Electricity Supply Services in France
- Opening an Electricity Account in France
- Getting a New Electricity Supply
- French Electricity Tariffs
- Your French Electricity Bill
- Assistance with Payment of Electricity Bills
- Changing Your Electricity Supplier
- Complaints Procedures
3. French Electricity Tariffs
There are two main regulated tariffs, the details of each are given below. They are subject to at least annual review.
A household can choose the power supply they need for their home. The amount of power you will need will depend on the size of your property, number of inhabitants and the heating system. A small apartment might well manage with 3KVA, whilst a larger property might need 12KVA.
The power supply offered by EDF goes up to 36KVA, although in the following tables we only show tariffs to 18KVA. In addition, a supply more than 12KVA is not available for residential households using the 'Tarif de Base'.
The tariffs include VAT and other increasingly significant taxes and charges - the Taxe sur la consommation finale d’électricité (TCFE), Contribution au service public de l’électricité (CSPE), and La contribution tarifaire d’acheminement (CTA).
Despite the criticisms of consumer groups about electricity charges in France, the regulated prices EDF are obliged to charge French consumers actually means they make a loss each year on their domestic operations.
In addition, electricity prices in France continue to remain below the European average, as can be seen at Electricity Prices in France (and Europe) 2020.
However, many French households pay more in electricity than consumers elsewhere in Europe due to the poor level of insulation in many homes.
In addition, since 2021 wholesale prices of electricity have risen significantly, which has necessitated intervention by the French government to limit the increase in tariffs, which you can read about at Electricity Price Rises in France 2022 and our subsequent piece Electricity Prices in France 2023.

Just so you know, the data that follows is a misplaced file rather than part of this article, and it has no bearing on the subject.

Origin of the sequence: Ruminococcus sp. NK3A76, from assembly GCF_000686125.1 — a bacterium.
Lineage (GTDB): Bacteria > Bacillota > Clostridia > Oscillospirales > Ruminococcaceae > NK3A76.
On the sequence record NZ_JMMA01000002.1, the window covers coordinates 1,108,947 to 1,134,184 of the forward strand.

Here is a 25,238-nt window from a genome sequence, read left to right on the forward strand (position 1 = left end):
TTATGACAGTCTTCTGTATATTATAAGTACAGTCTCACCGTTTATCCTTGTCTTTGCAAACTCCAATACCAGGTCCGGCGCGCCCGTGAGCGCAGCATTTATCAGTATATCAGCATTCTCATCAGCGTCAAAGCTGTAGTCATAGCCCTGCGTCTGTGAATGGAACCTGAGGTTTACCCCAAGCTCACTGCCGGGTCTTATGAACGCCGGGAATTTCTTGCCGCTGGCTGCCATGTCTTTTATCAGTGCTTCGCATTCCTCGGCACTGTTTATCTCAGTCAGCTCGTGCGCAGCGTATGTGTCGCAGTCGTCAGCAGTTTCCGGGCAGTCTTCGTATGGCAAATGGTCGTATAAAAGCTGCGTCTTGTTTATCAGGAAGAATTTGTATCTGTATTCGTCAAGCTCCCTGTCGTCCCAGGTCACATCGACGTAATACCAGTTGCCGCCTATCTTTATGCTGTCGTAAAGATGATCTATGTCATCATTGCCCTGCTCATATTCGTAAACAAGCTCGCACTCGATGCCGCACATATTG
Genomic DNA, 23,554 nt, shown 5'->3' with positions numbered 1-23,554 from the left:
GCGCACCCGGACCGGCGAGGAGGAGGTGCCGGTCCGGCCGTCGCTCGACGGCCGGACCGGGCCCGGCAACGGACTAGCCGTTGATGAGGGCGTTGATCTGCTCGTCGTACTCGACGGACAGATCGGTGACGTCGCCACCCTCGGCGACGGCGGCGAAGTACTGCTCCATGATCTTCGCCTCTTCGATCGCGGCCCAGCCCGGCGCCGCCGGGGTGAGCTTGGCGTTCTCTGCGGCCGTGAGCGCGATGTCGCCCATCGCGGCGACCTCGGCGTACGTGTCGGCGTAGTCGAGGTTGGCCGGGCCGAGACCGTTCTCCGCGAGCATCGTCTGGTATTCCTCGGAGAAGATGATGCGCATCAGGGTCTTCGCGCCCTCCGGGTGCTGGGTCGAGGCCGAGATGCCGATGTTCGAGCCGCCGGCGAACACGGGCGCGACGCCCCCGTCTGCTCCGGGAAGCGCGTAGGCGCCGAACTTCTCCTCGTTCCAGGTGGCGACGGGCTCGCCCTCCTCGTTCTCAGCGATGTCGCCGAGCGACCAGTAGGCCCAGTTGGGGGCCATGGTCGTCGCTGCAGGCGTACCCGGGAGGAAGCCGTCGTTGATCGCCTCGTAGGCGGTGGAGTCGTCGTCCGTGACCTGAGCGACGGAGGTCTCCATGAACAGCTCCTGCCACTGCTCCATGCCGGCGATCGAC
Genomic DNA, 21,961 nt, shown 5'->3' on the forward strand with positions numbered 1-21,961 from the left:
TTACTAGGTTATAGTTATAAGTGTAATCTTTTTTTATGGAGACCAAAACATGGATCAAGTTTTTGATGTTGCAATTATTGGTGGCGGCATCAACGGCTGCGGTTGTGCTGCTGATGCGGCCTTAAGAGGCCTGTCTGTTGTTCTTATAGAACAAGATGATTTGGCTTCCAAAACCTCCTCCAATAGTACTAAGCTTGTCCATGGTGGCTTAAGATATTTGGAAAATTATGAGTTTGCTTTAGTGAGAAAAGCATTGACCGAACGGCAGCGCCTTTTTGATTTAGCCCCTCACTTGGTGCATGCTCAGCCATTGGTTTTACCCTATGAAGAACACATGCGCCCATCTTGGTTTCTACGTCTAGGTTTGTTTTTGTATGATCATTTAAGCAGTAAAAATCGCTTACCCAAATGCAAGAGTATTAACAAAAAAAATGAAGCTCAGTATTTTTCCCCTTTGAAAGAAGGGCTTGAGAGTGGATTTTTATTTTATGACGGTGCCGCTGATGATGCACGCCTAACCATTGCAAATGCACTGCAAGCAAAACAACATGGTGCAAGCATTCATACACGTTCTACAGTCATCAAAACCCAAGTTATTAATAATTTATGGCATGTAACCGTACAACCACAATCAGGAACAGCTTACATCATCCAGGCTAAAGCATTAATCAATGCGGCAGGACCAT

The following tariffs are those for EDF (1st February 2023), an average increase of 15% over 2022. Once again, the government intervened to keep down the increase, which would otherwise have been very substantially higher.
3.1. 'Tarif de Base' (Bleu)
If your water and space heating is not electric then you would be best to choose this tariff, which has the same rate throughout the day and year.
|Power Rating||Annual Standing Charge||Price per kWh|
3.2. 'Heures Creuses/Heures Pleines'
If you have a night-storage electric water heater and/or storage radiators you would be best advised to choose this option, which provides off peak electricity rates to heat your appliances.
The timing and duration of off-peak hours does vary across the country, so you need to ask your local EDF office the hours that apply in your area. You can also find out on-line at ENEDIS. Generally, the off-peak hours (heures creuses) are 2330-0730.
In the following table we show a supply up to 18KVA, but up to 36KVA is also available. Prices as at 1st February 2023.
|Power Rating||Annual Standing Charge||Peak time for 1 kWh||Off-peak time for 1 kWh|
There is a consideration of the use of off-peak electricity in an article we published in our Newsletter at Does Off-Peak Electricity Make Sense?
As a broad rule, in order for the adoption of this tariff to be worthwhile, at least one-third of your electricity consumption needs to be used during the off-peak hours.
EDF also offer a tariff called Tempo with charges that vary according to the time of year and of day. For some it can make sense, but it is a complicated tariff to operate. It is also only available if you have a supply rating of at least 9kWh. More details are set out at Option Tempo.
If you are in any doubt, the best way of approaching this whole issue is to ask for a free assessment of your requirements by EDF.
There is an English-speaking advisor available at EDF on 09 69 36 63 83.
Next: Your French Electricity Bill
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